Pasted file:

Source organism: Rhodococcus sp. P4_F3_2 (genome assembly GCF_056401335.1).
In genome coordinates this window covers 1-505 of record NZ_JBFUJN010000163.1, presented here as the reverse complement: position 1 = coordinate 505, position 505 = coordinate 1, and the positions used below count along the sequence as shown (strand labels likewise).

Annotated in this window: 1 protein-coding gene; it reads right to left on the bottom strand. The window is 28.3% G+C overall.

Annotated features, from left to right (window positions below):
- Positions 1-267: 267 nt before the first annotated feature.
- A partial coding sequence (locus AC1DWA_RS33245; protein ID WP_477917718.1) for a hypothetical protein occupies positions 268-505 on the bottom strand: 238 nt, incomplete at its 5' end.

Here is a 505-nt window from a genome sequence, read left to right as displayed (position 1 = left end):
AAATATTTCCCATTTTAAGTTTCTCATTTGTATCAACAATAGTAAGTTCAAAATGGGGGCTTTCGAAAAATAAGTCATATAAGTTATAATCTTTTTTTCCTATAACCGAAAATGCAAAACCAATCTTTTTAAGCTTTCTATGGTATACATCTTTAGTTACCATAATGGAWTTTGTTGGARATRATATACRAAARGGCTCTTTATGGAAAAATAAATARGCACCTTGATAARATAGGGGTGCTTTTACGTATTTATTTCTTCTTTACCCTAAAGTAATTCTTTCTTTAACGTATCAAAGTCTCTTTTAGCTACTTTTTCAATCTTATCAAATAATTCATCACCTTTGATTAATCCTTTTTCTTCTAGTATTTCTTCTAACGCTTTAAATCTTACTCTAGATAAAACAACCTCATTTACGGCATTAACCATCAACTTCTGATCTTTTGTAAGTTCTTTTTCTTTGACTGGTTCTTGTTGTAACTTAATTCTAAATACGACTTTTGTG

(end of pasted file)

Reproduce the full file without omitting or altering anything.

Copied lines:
Source organism: Rhodococcus sp. P4_F3_2 (genome assembly GCF_056401335.1).
In genome coordinates this window covers 1-505 of record NZ_JBFUJN010000163.1, presented here as the reverse complement: position 1 = coordinate 505, position 505 = coordinate 1, and the positions used below count along the sequence as shown (strand labels likewise).

Annotated in this window: 1 protein-coding gene; it reads right to left on the bottom strand. The window is 28.3% G+C overall.

Annotated features, from left to right (window positions below):
- Positions 1-267: 267 nt before the first annotated feature.
- A partial coding sequence (locus AC1DWA_RS33245; protein ID WP_477917718.1) for a hypothetical protein occupies positions 268-505 on the bottom strand: 238 nt, incomplete at its 5' end.

Here is a 505-nt window from a genome sequence, read left to right as displayed (position 1 = left end):
AAATATTTCCCATTTTAAGTTTCTCATTTGTATCAACAATAGTAAGTTCAAAATGGGGGCTTTCGAAAAATAAGTCATATAAGTTATAATCTTTTTTTCCTATAACCGAAAATGCAAAACCAATCTTTTTAAGCTTTCTATGGTATACATCTTTAGTTACCATAATGGAWTTTGTTGGARATRATATACRAAARGGCTCTTTATGGAAAAATAAATARGCACCTTGATAARATAGGGGTGCTTTTACGTATTTATTTCTTCTTTACCCTAAAGTAATTCTTTCTTTAACGTATCAAAGTCTCTTTTAGCTACTTTTTCAATCTTATCAAATAATTCATCACCTTTGATTAATCCTTTTTCTTCTAGTATTTCTTCTAACGCTTTAAATCTTACTCTAGATAAAACAACCTCATTTACGGCATTAACCATCAACTTCTGATCTTTTGTAAGTTCTTTTTCTTTGACTGGTTCTTGTTGTAACTTAATTCTAAATACGACTTTTGTG